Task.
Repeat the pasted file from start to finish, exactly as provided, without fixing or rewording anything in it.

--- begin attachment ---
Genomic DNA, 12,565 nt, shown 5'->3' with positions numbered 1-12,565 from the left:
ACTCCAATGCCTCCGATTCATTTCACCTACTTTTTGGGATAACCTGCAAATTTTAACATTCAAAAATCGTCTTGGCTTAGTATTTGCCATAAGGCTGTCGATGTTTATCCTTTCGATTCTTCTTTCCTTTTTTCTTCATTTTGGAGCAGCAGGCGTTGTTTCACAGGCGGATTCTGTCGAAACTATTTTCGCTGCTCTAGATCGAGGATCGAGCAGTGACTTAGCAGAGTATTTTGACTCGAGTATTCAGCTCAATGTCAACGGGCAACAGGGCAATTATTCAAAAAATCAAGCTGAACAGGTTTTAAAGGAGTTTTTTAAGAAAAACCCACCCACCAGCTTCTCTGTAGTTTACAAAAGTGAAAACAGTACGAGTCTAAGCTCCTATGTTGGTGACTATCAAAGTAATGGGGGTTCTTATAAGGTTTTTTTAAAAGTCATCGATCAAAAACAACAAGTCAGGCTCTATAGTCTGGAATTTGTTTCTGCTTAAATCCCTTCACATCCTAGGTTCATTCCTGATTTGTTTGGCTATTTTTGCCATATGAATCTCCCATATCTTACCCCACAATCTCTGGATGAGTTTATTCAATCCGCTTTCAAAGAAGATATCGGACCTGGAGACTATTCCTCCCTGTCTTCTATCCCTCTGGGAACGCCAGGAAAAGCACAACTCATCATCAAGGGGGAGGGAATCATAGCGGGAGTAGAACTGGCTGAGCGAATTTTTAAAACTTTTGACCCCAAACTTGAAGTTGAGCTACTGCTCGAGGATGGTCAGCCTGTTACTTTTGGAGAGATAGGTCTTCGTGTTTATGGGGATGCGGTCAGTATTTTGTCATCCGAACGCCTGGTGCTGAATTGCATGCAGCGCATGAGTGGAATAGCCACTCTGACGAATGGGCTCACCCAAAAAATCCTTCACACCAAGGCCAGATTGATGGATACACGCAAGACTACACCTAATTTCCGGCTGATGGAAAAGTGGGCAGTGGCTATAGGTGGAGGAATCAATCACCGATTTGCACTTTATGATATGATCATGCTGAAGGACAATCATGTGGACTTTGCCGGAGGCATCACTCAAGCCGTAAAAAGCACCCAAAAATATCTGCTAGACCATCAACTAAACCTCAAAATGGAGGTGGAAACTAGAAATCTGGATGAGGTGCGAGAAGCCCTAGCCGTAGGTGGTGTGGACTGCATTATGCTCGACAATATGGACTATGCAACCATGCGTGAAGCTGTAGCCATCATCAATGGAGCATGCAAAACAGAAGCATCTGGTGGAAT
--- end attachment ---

Genomic DNA, 12,565 nt, shown 5'->3' with positions numbered 1-12,565 from the left:
ACTCCAATGCCTCCGATTCATTTCACCTACTTTTTGGGATAACCTGCAAATTTTAACATTCAAAAATCGTCTTGGCTTAGTATTTGCCATAAGGCTGTCGATGTTTATCCTTTCGATTCTTCTTTCCTTTTTTCTTCATTTTGGAGCAGCAGGCGTTGTTTCACAGGCGGATTCTGTCGAAACTATTTTCGCTGCTCTAGATCGAGGATCGAGCAGTGACTTAGCAGAGTATTTTGACTCGAGTATTCAGCTCAATGTCAACGGGCAACAGGGCAATTATTCAAAAAATCAAGCTGAACAGGTTTTAAAGGAGTTTTTTAAGAAAAACCCACCCACCAGCTTCTCTGTAGTTTACAAAAGTGAAAACAGTACGAGTCTAAGCTCCTATGTTGGTGACTATCAAAGTAATGGGGGTTCTTATAAGGTTTTTTTAAAAGTCATCGATCAAAAACAACAAGTCAGGCTCTATAGTCTGGAATTTGTTTCTGCTTAAATCCCTTCACATCCTAGGTTCATTCCTGATTTGTTTGGCTATTTTTGCCATATGAATCTCCCATATCTTACCCCACAATCTCTGGATGAGTTTATTCAATCCGCTTTCAAAGAAGATATCGGACCTGGAGACTATTCCTCCCTGTCTTCTATCCCTCTGGGAACGCCAGGAAAAGCACAACTCATCATCAAGGGGGAGGGAATCATAGCGGGAGTAGAACTGGCTGAGCGAATTTTTAAAACTTTTGACCCCAAACTTGAAGTTGAGCTACTGCTCGAGGATGGTCAGCCTGTTACTTTTGGAGAGATAGGTCTTCGTGTTTATGGGGATGCGGTCAGTATTTTGTCATCCGAACGCCTGGTGCTGAATTGCATGCAGCGCATGAGTGGAATAGCCACTCTGACGAATGGGCTCACCCAAAAAATCCTTCACACCAAGGCCAGATTGATGGATACACGCAAGACTACACCTAATTTCCGGCTGATGGAAAAGTGGGCAGTGGCTATAGGTGGAGGAATCAATCACCGATTTGCACTTTATGATATGATCATGCTGAAGGACAATCATGTGGACTTTGCCGGAGGCATCACTCAAGCCGTAAAAAGCACCCAAAAATATCTGCTAGACCATCAACTAAACCTCAAAATGGAGGTGGAAACTAGAAATCTGGATGAGGTGCGAGAAGCCCTAGCCGTAGGTGGTGTGGACTGCATTATGCTCGACAATATGGACTATGCAACCATGCGTGAAGCTGTAGCCATCATCAATGGAGCATGCAAAACAGAAGCATCTGGTGGAAT